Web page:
Sermon: Alive before God
Preached on 11th November 2007
by The Very Reverend Michael Sadgrove
A few years ago my wife and I had to go through the personal effects of someone who had died. Her books, pictures, furniture, letters, diaries brought back memories. But it was her clothing that brought home the fact of death in a way that I was not prepared for: not just their shape, style and colour, but their scent – so personal, so intimate, so real – as if our dead friend was still there, or had walked out of the room only moments before.
A few years ago I visited the Cathedral treasury at Sens where there is a stunning display of Thomas à Becket’s vestments. Amice, stole, maniple, chasuble and sanctuary slippers – they are all still there after more than 850 years, in marvellous condition, as if he had just stepped out of them and the sanctuary guild had laid them out. Three years after his death in 1170, Thomas was canonised and his vestments became objects of veneration – for his shocking murder was the best chronicled event in medieval history. The instinct to preserve and venerate the saint’s clothing accords with what we know from our own experience, that memory and love are kindled powerfully by the clothes of people who are separated from us, or who have died. Otherwise why cut up one of Pope John Paul’s cassocks into 100 thousand pieces and offer them for sale to the faithful?
Perhaps Thomas Becket was the hot-headed traditionalist who unwisely took on a reforming monarch; or he was a martyr for the rights of the church against the claims of the crown. But he went to his death with utter conviction. When his murderers arrived he said: ‘I commit myself and my cause to the Judge of all men. Your swords are less ready to strike than is my spirit for martyrdom.’ After the blows were struck, his bloodied robes were torn open, and people saw what he had been wearing underneath for many years – the tightest of hair shirts riddled with vermin. The constant irritation and pain must have been indescribable - a daily martyrdom. Thomas always enjoyed a good spectacle and no doubt loved his richly embroidered vestments. But he knew that it is was the clothing he had chosen to wear underneath that mattered more. The truth was larger than people thought. ‘Man looks on outward things’, said Samuel, ‘but the Lord looks on the heart’.
In today’s gospel, Jesus has some striking words about the dead. The Sadducees, who denied the resurrection of the dead (so they were ‘sad, you see’) try to wrong-foot Jesus by putting to him an argument philosophers call a reductio ad absurdum. If one woman married seven brothers one after the other under the law of levirate marriage, whose wife would she be in the age to come? The answer is obvious and absurd, so, they argue, the premise (which is the resurrection) must be wrong to begin with. Yet the logic of God is more logical than men. In the divine scheme of things, the resurrection is a transforming event. The life of the world to come is qualitatively different from what we know here and now: ‘like the angels in heaven’ Jesus puts it. The defining story of the Old Testament where God reveals his sacred name clinches the point, says Jesus. At the burning bush, Moses speaks about the Lord as ‘the God of Abraham, the God of Isaac and the God of Jacob. Now he is God not of the dead but of the living; for to him all of them are alive.’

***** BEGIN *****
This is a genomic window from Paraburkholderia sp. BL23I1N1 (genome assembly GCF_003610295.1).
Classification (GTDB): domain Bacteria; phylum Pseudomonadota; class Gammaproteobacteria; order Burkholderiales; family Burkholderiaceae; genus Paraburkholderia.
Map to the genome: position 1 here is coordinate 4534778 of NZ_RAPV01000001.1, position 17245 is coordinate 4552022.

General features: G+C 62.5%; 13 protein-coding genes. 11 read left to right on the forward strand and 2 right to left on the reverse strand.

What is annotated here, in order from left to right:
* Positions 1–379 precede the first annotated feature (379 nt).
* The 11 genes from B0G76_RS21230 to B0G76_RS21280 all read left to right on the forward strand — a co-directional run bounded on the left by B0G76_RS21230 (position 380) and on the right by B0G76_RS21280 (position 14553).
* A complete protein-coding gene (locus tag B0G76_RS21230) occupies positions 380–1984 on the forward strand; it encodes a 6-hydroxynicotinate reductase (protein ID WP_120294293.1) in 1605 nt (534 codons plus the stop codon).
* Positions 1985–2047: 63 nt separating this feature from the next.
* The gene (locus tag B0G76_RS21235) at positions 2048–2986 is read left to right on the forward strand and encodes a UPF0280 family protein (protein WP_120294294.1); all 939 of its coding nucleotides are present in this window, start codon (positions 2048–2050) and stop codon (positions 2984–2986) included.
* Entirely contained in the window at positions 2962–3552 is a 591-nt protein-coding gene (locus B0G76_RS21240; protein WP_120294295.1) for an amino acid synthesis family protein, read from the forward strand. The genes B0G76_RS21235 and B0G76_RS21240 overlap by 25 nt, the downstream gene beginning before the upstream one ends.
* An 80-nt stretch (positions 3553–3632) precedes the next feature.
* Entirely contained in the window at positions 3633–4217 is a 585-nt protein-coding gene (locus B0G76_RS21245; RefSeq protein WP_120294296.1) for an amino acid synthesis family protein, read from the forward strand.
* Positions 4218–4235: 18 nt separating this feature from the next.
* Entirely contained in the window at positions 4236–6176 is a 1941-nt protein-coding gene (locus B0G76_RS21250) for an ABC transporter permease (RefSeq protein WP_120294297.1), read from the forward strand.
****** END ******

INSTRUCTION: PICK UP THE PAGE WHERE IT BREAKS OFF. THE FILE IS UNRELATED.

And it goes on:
Jesus is saying that to view the dead as, well, dead, is a fundamental category mistake. We need to see them as God does, in the light of resurrection. ‘For to him all of them are alive’. Are there any words more comforting on the day when the dead are so much in our minds? ‘In the eyes of the foolish they seemed to have died, and their going from us to be their destruction. But they are at peace, and their hope is full of immortality’. So if those we loved and honoured are forever alive and present to God, then they can and should be to us too. This is why Christian tradition not only remembers the departed but prays for them, because it is our way of continuing to care, continuing to recognise the bonds of love that death can never break. It’s why we dare to count on their prayers and their continuing companionship. We could say that death is God’s way of gathering up the fragments of human life so that nothing is lost. Where he has been in the midst of human loves and relationships, there he will always be. All in the end is harvest.
Here is hope to sustain us as the dark days come and with them, uncertainty as to what life holds in store for us and this fragile world of ours. I go back to the words of Jesus and find in them an anchor when another link in the chain of human life is broken through death, or when I am silenced by the sheer waste of life in wars and other tragedies of our time. ‘Now he is God not of the dead but of the living, for to him all of them are alive.’ We come to this eucharist to celebrate the risen Christ here among us. And because of the word he speaks to us today, we do not come here alone, but in the company of all who are enrolled in heaven, who rejoice with us, if on another shore and in a greater light. In bread and wine, we are one with that innumerable company we do not see, but who are our companions in faith, who travel with us towards the perfect vision of God. To him, they truly ‘grow not old’; ‘age shall not weary nor the years condemn’. So we look for the resurrection of the dead and the life of the world to come, and meanwhile, at the going down of the sun and in the morning, we shall remember them.
Remembrance Sunday 2007